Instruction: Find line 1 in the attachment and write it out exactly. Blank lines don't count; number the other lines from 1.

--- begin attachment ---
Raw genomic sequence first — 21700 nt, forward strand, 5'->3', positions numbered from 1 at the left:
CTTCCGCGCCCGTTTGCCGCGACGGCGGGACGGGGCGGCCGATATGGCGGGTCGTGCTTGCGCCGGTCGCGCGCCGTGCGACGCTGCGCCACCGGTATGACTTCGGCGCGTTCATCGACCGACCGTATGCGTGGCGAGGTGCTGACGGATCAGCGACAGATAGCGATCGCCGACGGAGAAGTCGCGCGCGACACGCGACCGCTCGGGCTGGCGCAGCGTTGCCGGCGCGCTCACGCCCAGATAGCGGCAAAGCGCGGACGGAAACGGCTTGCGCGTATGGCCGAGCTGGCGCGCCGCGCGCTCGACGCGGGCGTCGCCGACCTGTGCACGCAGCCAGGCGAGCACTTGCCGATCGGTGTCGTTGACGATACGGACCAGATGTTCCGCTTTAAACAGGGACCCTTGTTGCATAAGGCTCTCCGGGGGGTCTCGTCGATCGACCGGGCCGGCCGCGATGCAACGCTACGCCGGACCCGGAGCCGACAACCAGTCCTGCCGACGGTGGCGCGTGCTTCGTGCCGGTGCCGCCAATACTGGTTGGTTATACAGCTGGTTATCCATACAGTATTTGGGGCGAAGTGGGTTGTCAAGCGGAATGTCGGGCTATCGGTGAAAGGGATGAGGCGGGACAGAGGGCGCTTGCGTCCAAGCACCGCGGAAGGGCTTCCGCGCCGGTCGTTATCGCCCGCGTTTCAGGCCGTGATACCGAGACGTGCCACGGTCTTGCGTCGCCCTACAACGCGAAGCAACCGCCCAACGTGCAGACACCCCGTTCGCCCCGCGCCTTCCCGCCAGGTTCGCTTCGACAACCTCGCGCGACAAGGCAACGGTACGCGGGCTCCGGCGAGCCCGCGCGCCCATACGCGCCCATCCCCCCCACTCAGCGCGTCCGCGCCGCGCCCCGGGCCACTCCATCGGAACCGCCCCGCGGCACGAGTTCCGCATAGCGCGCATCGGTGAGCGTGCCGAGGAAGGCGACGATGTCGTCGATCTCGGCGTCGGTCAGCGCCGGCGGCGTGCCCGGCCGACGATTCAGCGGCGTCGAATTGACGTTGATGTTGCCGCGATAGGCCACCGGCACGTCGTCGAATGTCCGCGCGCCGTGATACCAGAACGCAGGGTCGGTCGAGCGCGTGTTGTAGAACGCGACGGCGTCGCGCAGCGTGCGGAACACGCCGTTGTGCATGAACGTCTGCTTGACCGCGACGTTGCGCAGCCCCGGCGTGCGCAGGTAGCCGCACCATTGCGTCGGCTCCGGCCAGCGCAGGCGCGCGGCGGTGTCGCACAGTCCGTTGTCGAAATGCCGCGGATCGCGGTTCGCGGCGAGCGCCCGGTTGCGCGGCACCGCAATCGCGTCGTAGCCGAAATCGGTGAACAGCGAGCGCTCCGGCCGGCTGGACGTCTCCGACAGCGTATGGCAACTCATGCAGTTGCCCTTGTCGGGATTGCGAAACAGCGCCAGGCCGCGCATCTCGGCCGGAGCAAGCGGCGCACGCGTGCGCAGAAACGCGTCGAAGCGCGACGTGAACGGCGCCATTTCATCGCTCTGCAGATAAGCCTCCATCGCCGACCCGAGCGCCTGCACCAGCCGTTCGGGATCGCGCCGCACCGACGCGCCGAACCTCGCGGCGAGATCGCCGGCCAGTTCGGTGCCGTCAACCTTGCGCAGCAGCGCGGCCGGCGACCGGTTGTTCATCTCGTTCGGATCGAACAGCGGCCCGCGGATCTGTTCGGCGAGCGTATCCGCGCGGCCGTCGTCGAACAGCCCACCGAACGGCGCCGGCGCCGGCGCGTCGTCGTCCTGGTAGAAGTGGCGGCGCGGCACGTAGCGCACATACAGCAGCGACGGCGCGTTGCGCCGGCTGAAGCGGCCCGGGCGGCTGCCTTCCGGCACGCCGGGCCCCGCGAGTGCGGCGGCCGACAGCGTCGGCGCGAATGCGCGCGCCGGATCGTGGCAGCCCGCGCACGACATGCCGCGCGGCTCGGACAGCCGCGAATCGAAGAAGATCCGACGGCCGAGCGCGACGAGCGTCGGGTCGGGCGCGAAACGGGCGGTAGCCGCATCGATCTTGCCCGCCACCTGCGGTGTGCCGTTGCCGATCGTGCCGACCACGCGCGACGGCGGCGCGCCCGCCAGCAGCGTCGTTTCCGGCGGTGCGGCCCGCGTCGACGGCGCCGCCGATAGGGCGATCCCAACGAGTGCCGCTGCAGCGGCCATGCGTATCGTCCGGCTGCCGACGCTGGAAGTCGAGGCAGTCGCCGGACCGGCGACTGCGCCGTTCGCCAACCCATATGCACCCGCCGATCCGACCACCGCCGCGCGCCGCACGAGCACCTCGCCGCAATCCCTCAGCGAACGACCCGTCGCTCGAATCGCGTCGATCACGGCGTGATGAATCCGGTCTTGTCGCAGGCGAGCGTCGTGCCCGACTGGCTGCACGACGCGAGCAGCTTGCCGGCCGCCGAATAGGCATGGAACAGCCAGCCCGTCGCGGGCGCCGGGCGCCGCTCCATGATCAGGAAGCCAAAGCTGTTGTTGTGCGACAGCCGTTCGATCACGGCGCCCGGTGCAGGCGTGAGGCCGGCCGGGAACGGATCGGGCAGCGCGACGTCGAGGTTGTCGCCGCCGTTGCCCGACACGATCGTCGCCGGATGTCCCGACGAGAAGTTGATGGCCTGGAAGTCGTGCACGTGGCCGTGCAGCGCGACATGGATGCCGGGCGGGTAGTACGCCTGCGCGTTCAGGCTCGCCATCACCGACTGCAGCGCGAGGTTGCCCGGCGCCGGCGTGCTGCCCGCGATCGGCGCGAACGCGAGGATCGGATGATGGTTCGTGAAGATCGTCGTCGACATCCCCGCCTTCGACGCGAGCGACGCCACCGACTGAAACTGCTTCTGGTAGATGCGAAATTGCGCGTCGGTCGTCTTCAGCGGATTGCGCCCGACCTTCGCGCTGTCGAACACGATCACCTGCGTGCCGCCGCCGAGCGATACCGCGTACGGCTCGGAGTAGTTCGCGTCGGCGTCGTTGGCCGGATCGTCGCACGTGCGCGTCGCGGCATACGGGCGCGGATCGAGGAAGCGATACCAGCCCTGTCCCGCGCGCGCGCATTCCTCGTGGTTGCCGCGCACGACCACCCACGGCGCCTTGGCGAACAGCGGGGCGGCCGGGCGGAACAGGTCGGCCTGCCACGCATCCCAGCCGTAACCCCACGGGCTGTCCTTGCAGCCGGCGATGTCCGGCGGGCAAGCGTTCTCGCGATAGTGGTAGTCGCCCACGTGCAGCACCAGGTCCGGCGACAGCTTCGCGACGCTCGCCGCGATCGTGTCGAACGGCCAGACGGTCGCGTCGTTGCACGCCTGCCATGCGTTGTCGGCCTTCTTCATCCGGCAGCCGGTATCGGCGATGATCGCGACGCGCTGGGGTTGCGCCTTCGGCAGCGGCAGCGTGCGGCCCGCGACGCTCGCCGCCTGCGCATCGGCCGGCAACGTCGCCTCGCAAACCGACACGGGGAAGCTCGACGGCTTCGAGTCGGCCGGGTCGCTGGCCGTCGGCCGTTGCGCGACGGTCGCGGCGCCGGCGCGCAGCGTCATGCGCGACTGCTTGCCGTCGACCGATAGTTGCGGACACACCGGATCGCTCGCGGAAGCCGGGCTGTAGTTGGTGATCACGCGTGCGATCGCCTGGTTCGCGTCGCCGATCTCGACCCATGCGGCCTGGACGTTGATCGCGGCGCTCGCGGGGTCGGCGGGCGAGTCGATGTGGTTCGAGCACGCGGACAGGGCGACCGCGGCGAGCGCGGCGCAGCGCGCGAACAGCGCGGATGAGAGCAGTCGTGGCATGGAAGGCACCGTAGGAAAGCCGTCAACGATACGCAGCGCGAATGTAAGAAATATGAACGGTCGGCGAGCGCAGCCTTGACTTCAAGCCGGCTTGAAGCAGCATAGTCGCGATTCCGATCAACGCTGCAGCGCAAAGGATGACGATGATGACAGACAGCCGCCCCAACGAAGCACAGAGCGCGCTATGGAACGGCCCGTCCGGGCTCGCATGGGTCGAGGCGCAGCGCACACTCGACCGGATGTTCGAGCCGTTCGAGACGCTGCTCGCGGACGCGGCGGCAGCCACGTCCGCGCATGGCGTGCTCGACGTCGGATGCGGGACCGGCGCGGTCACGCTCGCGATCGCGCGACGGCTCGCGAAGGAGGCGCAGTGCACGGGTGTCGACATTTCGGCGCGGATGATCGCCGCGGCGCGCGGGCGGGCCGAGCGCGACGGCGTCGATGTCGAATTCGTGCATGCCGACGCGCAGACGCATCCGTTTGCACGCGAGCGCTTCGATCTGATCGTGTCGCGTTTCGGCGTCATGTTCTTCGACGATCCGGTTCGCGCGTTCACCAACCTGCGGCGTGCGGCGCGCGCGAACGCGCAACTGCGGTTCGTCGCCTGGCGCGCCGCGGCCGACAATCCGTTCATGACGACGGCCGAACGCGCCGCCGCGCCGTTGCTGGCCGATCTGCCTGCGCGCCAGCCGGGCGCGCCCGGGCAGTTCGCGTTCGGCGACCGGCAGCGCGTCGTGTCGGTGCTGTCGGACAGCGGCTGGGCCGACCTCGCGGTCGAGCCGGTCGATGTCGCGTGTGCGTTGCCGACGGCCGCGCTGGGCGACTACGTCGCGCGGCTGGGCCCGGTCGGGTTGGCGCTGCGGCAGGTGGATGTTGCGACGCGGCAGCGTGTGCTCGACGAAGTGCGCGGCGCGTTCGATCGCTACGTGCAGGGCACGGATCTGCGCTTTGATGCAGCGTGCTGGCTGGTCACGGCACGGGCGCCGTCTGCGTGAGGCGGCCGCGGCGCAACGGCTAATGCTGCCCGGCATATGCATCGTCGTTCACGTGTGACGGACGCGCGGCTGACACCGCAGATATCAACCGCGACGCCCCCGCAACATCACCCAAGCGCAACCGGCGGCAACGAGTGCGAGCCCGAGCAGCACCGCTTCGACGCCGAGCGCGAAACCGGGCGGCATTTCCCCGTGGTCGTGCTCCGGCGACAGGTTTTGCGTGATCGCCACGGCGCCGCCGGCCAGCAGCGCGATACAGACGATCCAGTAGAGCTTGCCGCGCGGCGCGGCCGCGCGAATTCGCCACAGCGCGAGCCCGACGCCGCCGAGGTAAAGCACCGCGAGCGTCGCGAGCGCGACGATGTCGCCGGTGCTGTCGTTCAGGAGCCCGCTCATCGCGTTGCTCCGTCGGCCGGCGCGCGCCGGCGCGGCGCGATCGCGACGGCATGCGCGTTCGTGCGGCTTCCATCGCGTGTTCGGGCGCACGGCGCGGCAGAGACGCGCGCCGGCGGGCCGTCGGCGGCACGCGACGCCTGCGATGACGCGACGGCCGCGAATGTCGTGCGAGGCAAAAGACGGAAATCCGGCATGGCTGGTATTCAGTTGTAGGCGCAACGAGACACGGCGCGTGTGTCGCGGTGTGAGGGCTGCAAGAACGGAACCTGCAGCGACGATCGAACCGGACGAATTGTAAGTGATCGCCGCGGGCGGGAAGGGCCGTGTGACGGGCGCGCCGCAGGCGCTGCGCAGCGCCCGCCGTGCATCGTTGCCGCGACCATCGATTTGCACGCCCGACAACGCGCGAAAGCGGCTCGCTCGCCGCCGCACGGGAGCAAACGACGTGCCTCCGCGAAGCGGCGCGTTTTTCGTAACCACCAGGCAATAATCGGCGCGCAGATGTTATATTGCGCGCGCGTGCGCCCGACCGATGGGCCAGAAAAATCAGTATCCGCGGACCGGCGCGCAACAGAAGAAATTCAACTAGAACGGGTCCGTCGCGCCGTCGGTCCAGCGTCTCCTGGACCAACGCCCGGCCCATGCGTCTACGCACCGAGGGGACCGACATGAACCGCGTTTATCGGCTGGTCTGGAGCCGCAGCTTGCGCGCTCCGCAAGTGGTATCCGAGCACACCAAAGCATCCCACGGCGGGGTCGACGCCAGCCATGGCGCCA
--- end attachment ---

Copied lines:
Raw genomic sequence first — 21700 nt, forward strand, 5'->3', positions numbered from 1 at the left: